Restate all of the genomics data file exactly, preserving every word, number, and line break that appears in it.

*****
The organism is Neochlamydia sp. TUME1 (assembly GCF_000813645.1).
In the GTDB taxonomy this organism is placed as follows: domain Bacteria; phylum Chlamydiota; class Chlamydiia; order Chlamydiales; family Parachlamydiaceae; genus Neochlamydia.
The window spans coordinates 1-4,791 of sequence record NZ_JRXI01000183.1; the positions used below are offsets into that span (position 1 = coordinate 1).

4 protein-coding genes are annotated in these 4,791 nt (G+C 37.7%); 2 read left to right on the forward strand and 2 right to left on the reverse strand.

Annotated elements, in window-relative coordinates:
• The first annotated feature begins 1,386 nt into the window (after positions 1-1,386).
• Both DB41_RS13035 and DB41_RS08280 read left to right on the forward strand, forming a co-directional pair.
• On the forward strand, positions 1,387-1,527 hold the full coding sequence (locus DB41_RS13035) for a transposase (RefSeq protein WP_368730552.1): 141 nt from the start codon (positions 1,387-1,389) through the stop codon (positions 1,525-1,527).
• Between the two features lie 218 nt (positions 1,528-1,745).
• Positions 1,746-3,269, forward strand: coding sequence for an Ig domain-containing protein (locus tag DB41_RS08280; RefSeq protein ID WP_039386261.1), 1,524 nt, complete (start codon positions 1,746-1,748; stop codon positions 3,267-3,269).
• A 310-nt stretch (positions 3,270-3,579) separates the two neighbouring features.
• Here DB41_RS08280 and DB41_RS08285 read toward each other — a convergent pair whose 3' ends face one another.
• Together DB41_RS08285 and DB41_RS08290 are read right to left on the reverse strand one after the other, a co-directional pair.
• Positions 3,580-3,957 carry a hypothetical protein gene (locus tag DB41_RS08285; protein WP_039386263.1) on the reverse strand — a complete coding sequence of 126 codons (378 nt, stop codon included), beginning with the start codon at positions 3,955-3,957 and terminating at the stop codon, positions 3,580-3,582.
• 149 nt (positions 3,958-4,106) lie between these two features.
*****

The organism is Neochlamydia sp. TUME1 (assembly GCF_000813645.1).
In the GTDB taxonomy this organism is placed as follows: domain Bacteria; phylum Chlamydiota; class Chlamydiia; order Chlamydiales; family Parachlamydiaceae; genus Neochlamydia.
The window spans coordinates 1-4,791 of sequence record NZ_JRXI01000183.1; the positions used below are offsets into that span (position 1 = coordinate 1).

4 protein-coding genes are annotated in these 4,791 nt (G+C 37.7%); 2 read left to right on the forward strand and 2 right to left on the reverse strand.

Annotated elements, in window-relative coordinates:
• The first annotated feature begins 1,386 nt into the window (after positions 1-1,386).
• Both DB41_RS13035 and DB41_RS08280 read left to right on the forward strand, forming a co-directional pair.
• On the forward strand, positions 1,387-1,527 hold the full coding sequence (locus DB41_RS13035) for a transposase (RefSeq protein WP_368730552.1): 141 nt from the start codon (positions 1,387-1,389) through the stop codon (positions 1,525-1,527).
• Between the two features lie 218 nt (positions 1,528-1,745).
• Positions 1,746-3,269, forward strand: coding sequence for an Ig domain-containing protein (locus tag DB41_RS08280; RefSeq protein ID WP_039386261.1), 1,524 nt, complete (start codon positions 1,746-1,748; stop codon positions 3,267-3,269).
• A 310-nt stretch (positions 3,270-3,579) separates the two neighbouring features.
• Here DB41_RS08280 and DB41_RS08285 read toward each other — a convergent pair whose 3' ends face one another.
• Together DB41_RS08285 and DB41_RS08290 are read right to left on the reverse strand one after the other, a co-directional pair.
• Positions 3,580-3,957 carry a hypothetical protein gene (locus tag DB41_RS08285; protein WP_039386263.1) on the reverse strand — a complete coding sequence of 126 codons (378 nt, stop codon included), beginning with the start codon at positions 3,955-3,957 and terminating at the stop codon, positions 3,580-3,582.
• 149 nt (positions 3,958-4,106) lie between these two features.